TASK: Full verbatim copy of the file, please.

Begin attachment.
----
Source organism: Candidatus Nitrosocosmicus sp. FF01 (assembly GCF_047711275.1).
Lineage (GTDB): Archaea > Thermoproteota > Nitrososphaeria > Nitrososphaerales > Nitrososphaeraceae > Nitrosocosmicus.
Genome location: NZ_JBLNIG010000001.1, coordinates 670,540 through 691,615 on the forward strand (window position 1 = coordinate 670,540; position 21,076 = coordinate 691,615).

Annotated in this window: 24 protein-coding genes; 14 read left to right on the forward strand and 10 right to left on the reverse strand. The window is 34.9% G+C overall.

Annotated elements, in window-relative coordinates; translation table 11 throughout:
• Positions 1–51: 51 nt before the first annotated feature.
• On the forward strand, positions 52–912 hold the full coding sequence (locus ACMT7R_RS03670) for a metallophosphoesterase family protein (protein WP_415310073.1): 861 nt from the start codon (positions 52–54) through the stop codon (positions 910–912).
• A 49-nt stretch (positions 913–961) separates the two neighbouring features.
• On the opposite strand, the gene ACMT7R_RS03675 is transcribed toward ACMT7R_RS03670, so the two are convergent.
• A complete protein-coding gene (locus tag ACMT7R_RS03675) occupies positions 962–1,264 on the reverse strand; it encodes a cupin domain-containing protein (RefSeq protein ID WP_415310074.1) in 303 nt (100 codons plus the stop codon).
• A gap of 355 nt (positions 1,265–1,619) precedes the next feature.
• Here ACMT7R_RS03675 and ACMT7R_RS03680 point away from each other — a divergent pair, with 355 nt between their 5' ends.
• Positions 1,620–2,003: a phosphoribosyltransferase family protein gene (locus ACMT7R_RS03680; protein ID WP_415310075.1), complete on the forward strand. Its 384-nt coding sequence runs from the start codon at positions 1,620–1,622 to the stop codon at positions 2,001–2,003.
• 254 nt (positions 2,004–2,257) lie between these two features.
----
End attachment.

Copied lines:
Source organism: Candidatus Nitrosocosmicus sp. FF01 (assembly GCF_047711275.1).
Lineage (GTDB): Archaea > Thermoproteota > Nitrososphaeria > Nitrososphaerales > Nitrososphaeraceae > Nitrosocosmicus.
Genome location: NZ_JBLNIG010000001.1, coordinates 670,540 through 691,615 on the forward strand (window position 1 = coordinate 670,540; position 21,076 = coordinate 691,615).

Annotated in this window: 24 protein-coding genes; 14 read left to right on the forward strand and 10 right to left on the reverse strand. The window is 34.9% G+C overall.

Annotated elements, in window-relative coordinates; translation table 11 throughout:
• Positions 1–51: 51 nt before the first annotated feature.
• On the forward strand, positions 52–912 hold the full coding sequence (locus ACMT7R_RS03670) for a metallophosphoesterase family protein (protein WP_415310073.1): 861 nt from the start codon (positions 52–54) through the stop codon (positions 910–912).
• A 49-nt stretch (positions 913–961) separates the two neighbouring features.
• On the opposite strand, the gene ACMT7R_RS03675 is transcribed toward ACMT7R_RS03670, so the two are convergent.
• A complete protein-coding gene (locus tag ACMT7R_RS03675) occupies positions 962–1,264 on the reverse strand; it encodes a cupin domain-containing protein (RefSeq protein ID WP_415310074.1) in 303 nt (100 codons plus the stop codon).
• A gap of 355 nt (positions 1,265–1,619) precedes the next feature.
• Here ACMT7R_RS03675 and ACMT7R_RS03680 point away from each other — a divergent pair, with 355 nt between their 5' ends.
• Positions 1,620–2,003: a phosphoribosyltransferase family protein gene (locus ACMT7R_RS03680; protein ID WP_415310075.1), complete on the forward strand. Its 384-nt coding sequence runs from the start codon at positions 1,620–1,622 to the stop codon at positions 2,001–2,003.
• 254 nt (positions 2,004–2,257) lie between these two features.